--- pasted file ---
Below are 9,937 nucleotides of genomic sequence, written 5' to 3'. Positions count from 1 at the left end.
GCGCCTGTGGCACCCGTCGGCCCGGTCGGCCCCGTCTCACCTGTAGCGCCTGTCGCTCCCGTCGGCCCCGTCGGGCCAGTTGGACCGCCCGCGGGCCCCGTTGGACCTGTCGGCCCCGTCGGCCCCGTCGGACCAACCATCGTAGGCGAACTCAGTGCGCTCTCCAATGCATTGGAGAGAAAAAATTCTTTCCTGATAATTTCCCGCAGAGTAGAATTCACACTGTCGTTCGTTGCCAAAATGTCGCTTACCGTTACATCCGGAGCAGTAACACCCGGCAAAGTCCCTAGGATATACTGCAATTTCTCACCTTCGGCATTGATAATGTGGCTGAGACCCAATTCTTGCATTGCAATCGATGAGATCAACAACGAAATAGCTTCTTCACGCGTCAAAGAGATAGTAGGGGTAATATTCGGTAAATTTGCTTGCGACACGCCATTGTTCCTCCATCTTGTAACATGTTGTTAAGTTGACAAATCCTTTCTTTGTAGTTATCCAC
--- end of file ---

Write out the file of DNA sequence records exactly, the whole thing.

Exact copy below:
Below are 9,937 nucleotides of genomic sequence, written 5' to 3'. Positions count from 1 at the left end.
GCGCCTGTGGCACCCGTCGGCCCGGTCGGCCCCGTCTCACCTGTAGCGCCTGTCGCTCCCGTCGGCCCCGTCGGGCCAGTTGGACCGCCCGCGGGCCCCGTTGGACCTGTCGGCCCCGTCGGCCCCGTCGGACCAACCATCGTAGGCGAACTCAGTGCGCTCTCCAATGCATTGGAGAGAAAAAATTCTTTCCTGATAATTTCCCGCAGAGTAGAATTCACACTGTCGTTCGTTGCCAAAATGTCGCTTACCGTTACATCCGGAGCAGTAACACCCGGCAAAGTCCCTAGGATATACTGCAATTTCTCACCTTCGGCATTGATAATGTGGCTGAGACCCAATTCTTGCATTGCAATCGATGAGATCAACAACGAAATAGCTTCTTCACGCGTCAAAGAGATAGTAGGGGTAATATTCGGTAAATTTGCTTGCGACACGCCATTGTTCCTCCATCTTGTAACATGTTGTTAAGTTGACAAATCCTTTCTTTGTAGTTATCCAC